Home > Reviews > DOWNFALL (DER UNTERGANG) – Stephan Zacharias

DOWNFALL (DER UNTERGANG) – Stephan Zacharias

February 18, 2005 Leave a comment Go to comments

downfallOriginal Review by Jonathan Broxton

One of the most critically acclaimed – and controversial – films to come out of Germany in recent years is Oliver Hirschbiegel’s Der Untergang (Downfall). The first German production to feature Adolf Hitler as a central figure, Der Untergang is based on the memoirs of Hitler’s secretary, Traudl Junge (played by Alexandra Maria Lara), and tells of the final days of the life of the Führer, deep within his bunker beneath Berlin, as the Russian troops close in. Not afraid to exploit the long-standing fascination with one of the most hated men of the 20th century, Hirschbiegel has nevertheless been criticized in some circles for presenting a portrait of Hitler that is “too sympathetic” – a claim which he vehemently denies. The film is blessed with a powerhouse performance by Bruno Ganz as Hitler, and features sterling support from Corinna Harfouch and Ulrich Matthes as the doomed Goebbels family, and Julianne Köhler as Hitler’s mistress Eva Braun. The film played at the Toronto Film Festival in 2004, and is scheduled for release in major cities world-wide in 2005.

The score for Der Untergang is by German composer Stephan Zacharias, who has spent the last ten years of his career writing for German film and TV productions, and who is making his ‘international’ debut here. So how do you write music for the Third Reich? Well, unless you’re Wagner, you don’t, and Zacharias has wisely concentrated on scoring the story’s more personal elements. Written predominantly for piano and string orchestra, Der Untergang is a sober, contemplative score. There are no big action sequences, no love themes, and no real respite from the overpowering sense of bitter tragedy which dominates everything.

The opening cue, “Des Führers Sekretärin”, is quite lovely in a downbeat way; but is plainly laden with a sense of sadness. The music does not seek to comment on, or demonise young Jungl or her role in the scheme of things. She was just an innocent young girl who happened to find herself a witness to one of the most important events in modern history. Further cues, notably “Peter im Nebel” the strangely harrowing “Gute Nacht, Kinder”, and the bold “Exodus” build upon the funereal but effective tone of regret and despair.

There is an gloomy piano performance in “General Weidling macht Meldung”, “Die Giftkapseln” tolls to the sound of portentous bells, and conclusive duo of “Hoffnung am Ende der Welt” and “Späte Einsicht” bring things to a satisfactory close with music which is in keeping with the rest of the score, but laced with the tiniest sense of optimism. For the most part, the music is quite overwhelmingly sad, but appropriately so. Lest we forget, World War II was quite possibly the most terrible era in man’s recent history, and the sense of sombre remembrance inherent in Zacharias’s score lets us remember just what our forefathers went through. It’s not joyous listening, but it’s not meant to be.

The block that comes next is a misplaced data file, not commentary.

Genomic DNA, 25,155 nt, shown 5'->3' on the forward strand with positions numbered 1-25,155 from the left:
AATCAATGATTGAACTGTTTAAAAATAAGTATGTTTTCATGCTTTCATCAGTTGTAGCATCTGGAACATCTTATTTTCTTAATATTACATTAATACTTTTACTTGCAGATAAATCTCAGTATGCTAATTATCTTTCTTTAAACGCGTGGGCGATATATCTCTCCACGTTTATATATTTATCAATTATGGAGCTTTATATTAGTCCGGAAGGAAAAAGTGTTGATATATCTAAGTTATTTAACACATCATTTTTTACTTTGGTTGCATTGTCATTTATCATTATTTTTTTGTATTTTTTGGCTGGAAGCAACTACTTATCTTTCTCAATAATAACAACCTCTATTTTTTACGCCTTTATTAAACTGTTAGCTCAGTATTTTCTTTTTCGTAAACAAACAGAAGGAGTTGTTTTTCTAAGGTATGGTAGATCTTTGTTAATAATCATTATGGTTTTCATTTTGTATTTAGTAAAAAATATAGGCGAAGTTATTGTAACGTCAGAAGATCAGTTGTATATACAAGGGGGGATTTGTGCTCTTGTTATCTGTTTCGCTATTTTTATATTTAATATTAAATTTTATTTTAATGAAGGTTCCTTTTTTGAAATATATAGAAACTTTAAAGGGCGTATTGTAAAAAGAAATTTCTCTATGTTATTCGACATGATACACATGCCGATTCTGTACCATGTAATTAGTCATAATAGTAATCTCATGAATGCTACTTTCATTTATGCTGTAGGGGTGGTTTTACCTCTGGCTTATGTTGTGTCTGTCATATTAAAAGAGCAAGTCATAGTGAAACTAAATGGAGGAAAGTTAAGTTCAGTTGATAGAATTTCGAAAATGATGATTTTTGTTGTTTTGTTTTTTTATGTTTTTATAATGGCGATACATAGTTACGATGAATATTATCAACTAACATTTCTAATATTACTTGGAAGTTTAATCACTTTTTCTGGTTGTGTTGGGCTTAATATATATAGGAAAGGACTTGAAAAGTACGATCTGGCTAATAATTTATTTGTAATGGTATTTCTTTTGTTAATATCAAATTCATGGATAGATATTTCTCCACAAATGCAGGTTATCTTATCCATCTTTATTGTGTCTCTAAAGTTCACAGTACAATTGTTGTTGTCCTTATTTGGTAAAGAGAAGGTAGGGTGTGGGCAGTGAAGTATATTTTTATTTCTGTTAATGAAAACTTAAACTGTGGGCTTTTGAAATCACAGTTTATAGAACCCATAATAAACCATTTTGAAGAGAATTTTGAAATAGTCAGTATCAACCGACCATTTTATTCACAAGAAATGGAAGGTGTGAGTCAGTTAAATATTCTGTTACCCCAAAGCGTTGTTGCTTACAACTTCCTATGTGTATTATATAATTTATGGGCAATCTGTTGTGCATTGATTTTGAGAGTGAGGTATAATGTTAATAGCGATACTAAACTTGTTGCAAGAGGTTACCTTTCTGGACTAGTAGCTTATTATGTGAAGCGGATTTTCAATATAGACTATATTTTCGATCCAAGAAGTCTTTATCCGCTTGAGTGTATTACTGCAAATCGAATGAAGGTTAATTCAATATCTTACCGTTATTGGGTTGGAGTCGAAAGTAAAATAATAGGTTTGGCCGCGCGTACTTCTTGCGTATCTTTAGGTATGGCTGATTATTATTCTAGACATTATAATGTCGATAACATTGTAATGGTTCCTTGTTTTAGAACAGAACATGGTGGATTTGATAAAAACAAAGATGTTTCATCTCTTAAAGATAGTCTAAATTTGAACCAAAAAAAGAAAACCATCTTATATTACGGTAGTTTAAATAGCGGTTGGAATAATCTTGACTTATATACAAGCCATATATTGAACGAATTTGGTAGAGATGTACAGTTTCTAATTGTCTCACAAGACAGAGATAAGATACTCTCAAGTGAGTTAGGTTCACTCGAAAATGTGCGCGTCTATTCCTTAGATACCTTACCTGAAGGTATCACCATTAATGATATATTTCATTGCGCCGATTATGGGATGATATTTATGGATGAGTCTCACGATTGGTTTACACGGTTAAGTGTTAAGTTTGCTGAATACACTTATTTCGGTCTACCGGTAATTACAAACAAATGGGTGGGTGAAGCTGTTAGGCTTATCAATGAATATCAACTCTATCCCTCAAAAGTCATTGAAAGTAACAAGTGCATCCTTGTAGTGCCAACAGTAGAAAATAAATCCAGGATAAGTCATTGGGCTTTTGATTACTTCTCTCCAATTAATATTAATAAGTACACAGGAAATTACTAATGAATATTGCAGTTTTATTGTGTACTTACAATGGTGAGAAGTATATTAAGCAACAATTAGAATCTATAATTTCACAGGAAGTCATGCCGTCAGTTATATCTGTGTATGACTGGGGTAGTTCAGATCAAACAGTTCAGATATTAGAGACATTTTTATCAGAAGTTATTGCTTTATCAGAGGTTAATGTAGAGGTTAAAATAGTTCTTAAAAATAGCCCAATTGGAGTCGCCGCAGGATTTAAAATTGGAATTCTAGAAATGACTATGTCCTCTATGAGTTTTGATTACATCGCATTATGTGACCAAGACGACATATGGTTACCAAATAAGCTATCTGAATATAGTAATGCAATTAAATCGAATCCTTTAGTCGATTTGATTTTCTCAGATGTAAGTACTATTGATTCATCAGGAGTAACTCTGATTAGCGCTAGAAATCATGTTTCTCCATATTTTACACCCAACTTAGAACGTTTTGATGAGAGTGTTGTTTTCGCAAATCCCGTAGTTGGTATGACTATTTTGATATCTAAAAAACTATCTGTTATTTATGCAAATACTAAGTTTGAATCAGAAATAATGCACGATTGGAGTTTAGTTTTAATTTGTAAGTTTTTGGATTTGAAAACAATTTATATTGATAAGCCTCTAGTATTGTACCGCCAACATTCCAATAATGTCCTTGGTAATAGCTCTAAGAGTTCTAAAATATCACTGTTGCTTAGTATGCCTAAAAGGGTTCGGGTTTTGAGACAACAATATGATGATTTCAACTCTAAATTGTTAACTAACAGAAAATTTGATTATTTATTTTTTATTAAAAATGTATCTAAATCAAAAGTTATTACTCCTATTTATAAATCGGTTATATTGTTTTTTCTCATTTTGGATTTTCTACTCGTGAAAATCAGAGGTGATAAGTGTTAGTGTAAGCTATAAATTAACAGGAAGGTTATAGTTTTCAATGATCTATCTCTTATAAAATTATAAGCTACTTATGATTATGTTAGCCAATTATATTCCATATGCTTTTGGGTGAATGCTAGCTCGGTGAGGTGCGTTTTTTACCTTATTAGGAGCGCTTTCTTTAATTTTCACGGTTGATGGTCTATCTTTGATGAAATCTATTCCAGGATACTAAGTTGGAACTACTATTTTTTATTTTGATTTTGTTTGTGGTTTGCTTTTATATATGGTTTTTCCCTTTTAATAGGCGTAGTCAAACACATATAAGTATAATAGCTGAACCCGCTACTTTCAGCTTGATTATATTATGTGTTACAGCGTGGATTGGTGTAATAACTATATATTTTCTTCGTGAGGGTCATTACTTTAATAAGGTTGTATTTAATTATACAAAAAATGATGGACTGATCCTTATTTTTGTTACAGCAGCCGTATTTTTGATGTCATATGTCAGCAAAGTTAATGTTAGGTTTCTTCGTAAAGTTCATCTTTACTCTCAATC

Interspersed throughout the score are excerpts from Henry Purcell’s 1689 baroque opera “Dido and Aeneas”, as well as two tracks of what can only be describes as Third Reich Jazz, performed with smoky voices by Marek Weber and Zarah Leander. During these songs, one is reminded of Marlene Dietrich and ‘Der Blaue Engel’.

It’s difficult to know whether to recommend Der Untergang or not. It’s my no means an ‘enjoyable’ score in a traditional sense, but it does show off admirably Zacharias’s sensitivity and restraint when it comes to writing music for such a difficult and potentially inflammatory subject matter. As an exercise in capturing the musical essence of a dark period in history, Der Untergang is a success, and I hope Zacharias is allowed to show his talents in the international arena in future.

Rating: ***

Track Listing:

  • Des Führers Sekretärin (2:32)
  • Professor Schenck hält die Stellung (1:22)
  • General Weidling macht Meldung (0:56)
  • In Hof der Reichskanzlei (2:52)
  • Eva Brauns letzter Brief (3:33)
  • Blutrote Rosen (written by Herrmann Hünemeyer and Alfred Krönkenmeyer, performed by Marek Weber un Orchester) (2:21)
  • Peter im Nebel (1:10)
  • Albert Speers Abschied (2:00)
  • Davon geht die Welt nicht unter (written by Michael Jary and Bruno Balz, performed by Zarah Leander) (2:31)
  • Evas Blick in den Spiegel (0:45)
  • Kein schöner Land (traditional) (1:11)
  • Gute Nacht, Kinder (2:43)
  • Die Giftkapseln (2:39)
  • Der Krieg ist aus (3:04)
  • Exodus (3:33)
  • Verloren im Stillstand (2:29)
  • Jablotschko (traditional) (1:32)
  • Hoffnung am Ende der Welt (3:20)
  • Späte Einsicht (2:10)

Running Time: 43 minutes 20 seconds

Colosseum CST-8097-2 (2004)

Music composed and conducted by Stephan Zacharias. Performed by The Hamburg Session Orchestra. Orchestrations by Stephan Zacharias. Includes extracts from “Dido and Aeneas” by Henry Purcell, arranged by Stephan Zacharias and Horst Liebenau. Piano solos by Stephan Zacharias and Volker Griepenstoh. Recorded and mixed by Karsten Baumgartner. Album produced by Stephan Zacharias.

Advertisements
  1. No comments yet.
  1. No trackbacks yet.

Leave a Reply

Fill in your details below or click an icon to log in:

WordPress.com Logo

You are commenting using your WordPress.com account. Log Out / Change )

Twitter picture

You are commenting using your Twitter account. Log Out / Change )

Facebook photo

You are commenting using your Facebook account. Log Out / Change )

Google+ photo

You are commenting using your Google+ account. Log Out / Change )

Connecting to %s